The article is a pretty good read, even with an incorrect adverb in the first line of the first paragraph. I agree with what the writer says we should do when we write, but the motivation I offer is not about being boring (that’s egotistical), but about whether the reader can absorb the content of the writing without thinking about the writing itself. That’s getting the job done. Here are a few places where I mentioned this concept before: here, here, here, and here.

 

Prepositions are Tricky

This probably seems a minor quibble, but the first panel in this comic has the wrong preposition. It should be “on” or “about.”

On the Fastrack - 07/25/2017

You pretty much need to be a native speaker of the language to get prepositions right all the time (and even then, you can find geographical differences, say, between the US and UK).

I don’t have a good solution, either. Maybe try googling phrases like “preposition for thesis topic.” Or ask a curmudgeon.

Two Harrumpfs

No comic today, but something to think about.

My second gold rule of writing is to be correct. This from This Day in History for July 20:

In December of the same year, Apollo 8 took three astronauts to the dark side of the moon and back, and in March 1969 Apollo 9 tested the lunar module for the first time while in Earth orbit.

The whole moon is dark half the time! They went to the FAR side of the moon! I know, “dark” is a synonym for “unknown,” and I presume they were using a professional writer who decided to write, um, informally. Still, why not be accurate?

While I’m at it, here’s another example of bad writing from the same article:

After traveling 240,000 miles in 76 hoursApollo 11 entered into a lunar orbit on July 19.

“Into” is unnecessary. (It’s redundant. “Entering” includes the idea of going into.) I call this kind of mistake “fluff.” It goes against my third rule, to be concise. If you don’t need a word, don’t use it.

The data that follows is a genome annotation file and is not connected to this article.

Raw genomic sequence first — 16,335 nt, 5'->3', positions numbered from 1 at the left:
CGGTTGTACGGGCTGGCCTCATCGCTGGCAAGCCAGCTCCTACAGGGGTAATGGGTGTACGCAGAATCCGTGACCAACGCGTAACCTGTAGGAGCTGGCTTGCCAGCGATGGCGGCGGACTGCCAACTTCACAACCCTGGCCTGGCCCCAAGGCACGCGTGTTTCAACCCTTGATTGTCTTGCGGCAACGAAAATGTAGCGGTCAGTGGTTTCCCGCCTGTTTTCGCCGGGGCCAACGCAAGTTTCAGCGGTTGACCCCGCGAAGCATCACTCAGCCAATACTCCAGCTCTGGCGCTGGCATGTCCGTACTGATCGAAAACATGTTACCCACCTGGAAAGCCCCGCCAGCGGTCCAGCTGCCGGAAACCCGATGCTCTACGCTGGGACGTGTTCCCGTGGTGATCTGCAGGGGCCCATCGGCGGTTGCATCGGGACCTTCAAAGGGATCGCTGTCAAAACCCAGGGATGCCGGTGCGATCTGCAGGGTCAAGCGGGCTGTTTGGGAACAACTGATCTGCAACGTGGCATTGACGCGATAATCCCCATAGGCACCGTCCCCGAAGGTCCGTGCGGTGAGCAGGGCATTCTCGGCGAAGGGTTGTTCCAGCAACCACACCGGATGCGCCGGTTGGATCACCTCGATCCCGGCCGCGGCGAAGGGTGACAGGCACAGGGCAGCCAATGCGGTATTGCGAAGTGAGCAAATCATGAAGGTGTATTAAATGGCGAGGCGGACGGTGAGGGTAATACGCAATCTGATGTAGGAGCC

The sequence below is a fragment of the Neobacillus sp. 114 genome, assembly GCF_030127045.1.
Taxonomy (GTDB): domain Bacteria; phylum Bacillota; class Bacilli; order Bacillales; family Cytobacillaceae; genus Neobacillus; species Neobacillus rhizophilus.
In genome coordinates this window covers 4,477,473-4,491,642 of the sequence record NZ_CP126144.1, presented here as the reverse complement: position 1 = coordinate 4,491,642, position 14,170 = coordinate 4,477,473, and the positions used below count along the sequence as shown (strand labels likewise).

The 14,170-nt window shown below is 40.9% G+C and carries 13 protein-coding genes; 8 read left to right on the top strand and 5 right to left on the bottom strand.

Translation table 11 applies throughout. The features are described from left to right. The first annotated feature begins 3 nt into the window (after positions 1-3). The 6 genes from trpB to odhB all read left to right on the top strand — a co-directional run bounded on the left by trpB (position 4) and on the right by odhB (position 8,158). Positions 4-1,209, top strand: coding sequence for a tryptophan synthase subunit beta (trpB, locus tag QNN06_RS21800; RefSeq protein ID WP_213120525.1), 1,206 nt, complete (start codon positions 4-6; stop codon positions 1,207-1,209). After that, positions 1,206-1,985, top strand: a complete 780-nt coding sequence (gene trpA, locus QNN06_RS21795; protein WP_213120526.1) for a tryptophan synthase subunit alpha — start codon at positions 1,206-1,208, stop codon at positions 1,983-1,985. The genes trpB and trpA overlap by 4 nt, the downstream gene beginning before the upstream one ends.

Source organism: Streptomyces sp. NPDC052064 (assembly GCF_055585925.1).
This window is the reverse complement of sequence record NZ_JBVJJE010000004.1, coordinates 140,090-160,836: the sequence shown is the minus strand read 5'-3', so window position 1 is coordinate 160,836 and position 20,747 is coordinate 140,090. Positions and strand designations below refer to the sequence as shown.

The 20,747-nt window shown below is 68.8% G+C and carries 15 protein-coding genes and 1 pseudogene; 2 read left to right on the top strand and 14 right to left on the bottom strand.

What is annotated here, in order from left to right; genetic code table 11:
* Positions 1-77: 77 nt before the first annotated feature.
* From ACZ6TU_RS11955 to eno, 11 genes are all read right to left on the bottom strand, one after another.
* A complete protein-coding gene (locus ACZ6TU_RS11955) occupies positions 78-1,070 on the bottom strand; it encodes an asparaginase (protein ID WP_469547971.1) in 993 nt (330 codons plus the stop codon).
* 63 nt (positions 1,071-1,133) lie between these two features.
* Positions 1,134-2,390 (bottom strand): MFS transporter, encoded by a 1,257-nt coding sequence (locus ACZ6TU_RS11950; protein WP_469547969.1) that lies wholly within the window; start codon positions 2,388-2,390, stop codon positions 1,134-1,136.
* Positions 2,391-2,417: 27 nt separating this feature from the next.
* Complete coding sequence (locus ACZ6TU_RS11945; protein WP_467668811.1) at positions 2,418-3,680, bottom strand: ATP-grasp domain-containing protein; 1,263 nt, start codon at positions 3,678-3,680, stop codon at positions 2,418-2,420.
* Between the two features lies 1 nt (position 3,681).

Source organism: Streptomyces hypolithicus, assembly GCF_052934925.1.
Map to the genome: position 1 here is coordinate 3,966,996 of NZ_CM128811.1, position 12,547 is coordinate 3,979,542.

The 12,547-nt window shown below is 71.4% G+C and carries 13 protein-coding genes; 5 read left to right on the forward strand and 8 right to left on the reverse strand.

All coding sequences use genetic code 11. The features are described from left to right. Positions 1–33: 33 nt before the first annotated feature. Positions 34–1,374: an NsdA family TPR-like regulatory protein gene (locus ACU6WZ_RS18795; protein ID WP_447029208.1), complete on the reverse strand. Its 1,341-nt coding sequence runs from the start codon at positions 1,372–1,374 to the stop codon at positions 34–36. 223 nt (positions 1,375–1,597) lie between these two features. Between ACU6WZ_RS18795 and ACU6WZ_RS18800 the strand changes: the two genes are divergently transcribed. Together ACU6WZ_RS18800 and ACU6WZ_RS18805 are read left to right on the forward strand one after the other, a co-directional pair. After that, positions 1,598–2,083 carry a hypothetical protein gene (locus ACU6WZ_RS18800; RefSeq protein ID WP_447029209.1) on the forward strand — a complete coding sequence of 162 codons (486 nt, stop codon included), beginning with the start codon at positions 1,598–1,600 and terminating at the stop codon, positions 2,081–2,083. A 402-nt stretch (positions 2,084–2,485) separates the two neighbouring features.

Double harrumpf.

ASL Question

Maybe I’m passing up a good opportunity here; after all, this comic is even about a point of grammar. But I’ve mentioned that solecism enough times that both of you dear readers should know how to get “your” and “you’re” correct by now, right?

Here’s today’s Dustin:

Dustin - 07/20/2017

So here’s my question. Well, two: Putting your fingers in an “L” shape against your forehead is a sign in American Sign Language. What does the sign mean? and does it matter which hand you use?

If you happen to know, send me a note in the comments, would you?

This is Why We Have Hyphenated Adjectives

We call them compound adjectives. Sometimes when you have two (or more) adjectives before a noun they both refer to the noun. The big red boat, for example.

But sometimes the first adjective refers to the second adjective, and together they modify the noun. Black-eyed Susan, for example.

So here’s a comic to illustrate what might happen when you forget that hyphen.

Free range eggs!

Mightn’t you say that the first adjective is really an adverb? After all, don’t adverbs modify verbs, adjectives, and other adverbs? Good point. That’s why we use the hyphen, to show that two adjectives are working together. If you used an actual adverb, you wouldn’t need the hyphen. A messily ruined shirt, for example. No hyphen.